We’ve been saying it all along, but this article in Roll Call presents some pretty stark numbers of exactly how fruitless the Republican-led House has been:
“During the first session of the 112th Congress, the House and the Senate each passed the fewest number of bills in any Congress since 1947, when statistics about lawmaking activity began being compiled. In addition, the number of laws enacted was 90, two more than the previous low of 88 in the 104th Congress in 1995. The pace in the 112th's second session has, if anything, slowed further.”
“Even taking into account bills the House and Senate are expected to pass in the upcoming lame-duck session, the current Congress could easily have the lowest level of legislative activity since statistics began being tabulated.”
Here’s a look at the statistics, showing a record level of inactivity:
“As of July 31, the House has passed 636 measures, including bills and resolutions... The previous low for total measures passed is 1,834 in the 104th Congress.”
“The number of bills passed in the first session of the 112th Congress, the lowest ever, is about one-third of the average number of bills passed in first sessions of Congresses and less than half of the median number passed in the first sessions of Congresses since 1947.”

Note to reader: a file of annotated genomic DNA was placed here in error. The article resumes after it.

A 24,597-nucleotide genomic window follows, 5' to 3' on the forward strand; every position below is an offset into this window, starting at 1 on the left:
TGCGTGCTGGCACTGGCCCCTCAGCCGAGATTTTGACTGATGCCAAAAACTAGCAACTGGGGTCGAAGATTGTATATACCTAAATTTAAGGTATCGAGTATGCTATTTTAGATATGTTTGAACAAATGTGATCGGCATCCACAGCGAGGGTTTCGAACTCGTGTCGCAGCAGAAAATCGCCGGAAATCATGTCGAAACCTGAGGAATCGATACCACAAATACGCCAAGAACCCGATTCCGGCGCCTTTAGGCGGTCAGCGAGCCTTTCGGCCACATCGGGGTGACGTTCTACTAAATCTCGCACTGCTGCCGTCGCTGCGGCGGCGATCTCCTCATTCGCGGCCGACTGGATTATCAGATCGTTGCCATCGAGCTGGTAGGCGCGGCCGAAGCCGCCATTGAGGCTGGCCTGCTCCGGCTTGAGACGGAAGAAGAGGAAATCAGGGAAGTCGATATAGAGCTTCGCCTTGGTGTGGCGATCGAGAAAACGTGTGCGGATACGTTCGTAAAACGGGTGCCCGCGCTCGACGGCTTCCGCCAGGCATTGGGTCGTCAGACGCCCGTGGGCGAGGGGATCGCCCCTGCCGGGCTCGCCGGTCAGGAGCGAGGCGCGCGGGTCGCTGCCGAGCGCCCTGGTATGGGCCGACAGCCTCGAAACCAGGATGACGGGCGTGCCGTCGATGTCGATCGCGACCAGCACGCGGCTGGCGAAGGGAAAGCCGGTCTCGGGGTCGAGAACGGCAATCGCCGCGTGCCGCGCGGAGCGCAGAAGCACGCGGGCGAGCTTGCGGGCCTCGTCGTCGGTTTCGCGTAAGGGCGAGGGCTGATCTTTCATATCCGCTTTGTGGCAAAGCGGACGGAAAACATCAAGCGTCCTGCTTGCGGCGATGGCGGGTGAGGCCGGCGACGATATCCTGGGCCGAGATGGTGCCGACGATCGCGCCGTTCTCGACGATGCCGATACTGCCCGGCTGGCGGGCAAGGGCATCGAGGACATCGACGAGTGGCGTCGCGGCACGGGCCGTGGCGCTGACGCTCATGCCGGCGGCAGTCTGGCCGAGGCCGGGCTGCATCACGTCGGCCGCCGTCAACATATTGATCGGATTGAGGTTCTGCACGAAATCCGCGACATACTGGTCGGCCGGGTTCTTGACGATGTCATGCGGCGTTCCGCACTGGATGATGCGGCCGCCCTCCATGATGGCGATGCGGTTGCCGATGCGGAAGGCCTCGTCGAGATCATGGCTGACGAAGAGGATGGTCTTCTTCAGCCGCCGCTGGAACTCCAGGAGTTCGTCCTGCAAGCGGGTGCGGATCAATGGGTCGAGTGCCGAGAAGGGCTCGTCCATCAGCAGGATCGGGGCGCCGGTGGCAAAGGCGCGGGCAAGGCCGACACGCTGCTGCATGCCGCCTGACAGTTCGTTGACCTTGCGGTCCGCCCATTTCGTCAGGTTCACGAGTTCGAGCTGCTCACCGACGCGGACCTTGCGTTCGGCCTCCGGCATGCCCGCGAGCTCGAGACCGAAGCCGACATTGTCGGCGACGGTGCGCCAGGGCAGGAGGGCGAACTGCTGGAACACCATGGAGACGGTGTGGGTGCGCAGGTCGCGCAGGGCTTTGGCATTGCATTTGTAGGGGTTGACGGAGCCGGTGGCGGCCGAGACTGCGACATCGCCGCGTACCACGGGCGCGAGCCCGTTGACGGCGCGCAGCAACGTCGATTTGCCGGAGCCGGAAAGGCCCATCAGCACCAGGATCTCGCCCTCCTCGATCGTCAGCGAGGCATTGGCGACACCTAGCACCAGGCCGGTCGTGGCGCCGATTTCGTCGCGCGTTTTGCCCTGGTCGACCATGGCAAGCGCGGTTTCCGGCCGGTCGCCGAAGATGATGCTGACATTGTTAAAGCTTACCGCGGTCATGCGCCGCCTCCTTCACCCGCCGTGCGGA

“The House of the 112th Congress has held 444 roll-call votes, compared with 1,120 in the 110th Congress, 522 in the 104th Congress and 163 in the 80th Congress.”
And if anyone thought the Do Nothing Republicans would change course, think again. We have a long list of critical issues that Congress must address, including the expiration of the Farm Bill, which includes important drought relief, the upcoming fiscal cliff, and the expiration of middle class tax cuts. But what have we done in the House this week? Wasted time on partisan message bills.
We wouldn’t want to be Republicans trying to explain that track record to the American people.